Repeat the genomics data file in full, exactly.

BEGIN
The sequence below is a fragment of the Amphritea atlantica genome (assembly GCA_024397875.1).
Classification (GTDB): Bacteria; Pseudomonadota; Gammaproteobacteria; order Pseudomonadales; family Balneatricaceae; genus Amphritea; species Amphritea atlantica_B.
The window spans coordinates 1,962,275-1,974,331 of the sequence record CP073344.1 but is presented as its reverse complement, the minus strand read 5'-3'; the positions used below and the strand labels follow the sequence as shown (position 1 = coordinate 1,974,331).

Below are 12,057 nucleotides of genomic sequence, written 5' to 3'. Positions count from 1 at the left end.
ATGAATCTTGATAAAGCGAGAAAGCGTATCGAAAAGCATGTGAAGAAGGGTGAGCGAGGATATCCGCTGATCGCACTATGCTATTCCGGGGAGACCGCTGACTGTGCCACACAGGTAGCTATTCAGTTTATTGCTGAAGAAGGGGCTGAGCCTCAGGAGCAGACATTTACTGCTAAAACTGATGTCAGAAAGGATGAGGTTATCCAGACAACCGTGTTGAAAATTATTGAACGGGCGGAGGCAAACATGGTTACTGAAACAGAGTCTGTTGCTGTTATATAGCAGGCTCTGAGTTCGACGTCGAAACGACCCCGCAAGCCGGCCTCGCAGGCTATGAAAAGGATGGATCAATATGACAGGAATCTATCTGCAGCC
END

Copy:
The sequence below is a fragment of the Amphritea atlantica genome (assembly GCA_024397875.1).
Classification (GTDB): Bacteria; Pseudomonadota; Gammaproteobacteria; order Pseudomonadales; family Balneatricaceae; genus Amphritea; species Amphritea atlantica_B.
The window spans coordinates 1,962,275-1,974,331 of the sequence record CP073344.1 but is presented as its reverse complement, the minus strand read 5'-3'; the positions used below and the strand labels follow the sequence as shown (position 1 = coordinate 1,974,331).

Below are 12,057 nucleotides of genomic sequence, written 5' to 3'. Positions count from 1 at the left end.
ATGAATCTTGATAAAGCGAGAAAGCGTATCGAAAAGCATGTGAAGAAGGGTGAGCGAGGATATCCGCTGATCGCACTATGCTATTCCGGGGAGACCGCTGACTGTGCCACACAGGTAGCTATTCAGTTTATTGCTGAAGAAGGGGCTGAGCCTCAGGAGCAGACATTTACTGCTAAAACTGATGTCAGAAAGGATGAGGTTATCCAGACAACCGTGTTGAAAATTATTGAACGGGCGGAGGCAAACATGGTTACTGAAACAGAGTCTGTTGCTGTTATATAGCAGGCTCTGAGTTCGACGTCGAAACGACCCCGCAAGCCGGCCTCGCAGGCTATGAAAAGGATGGATCAATATGACAGGAATCTATCTGCAGCC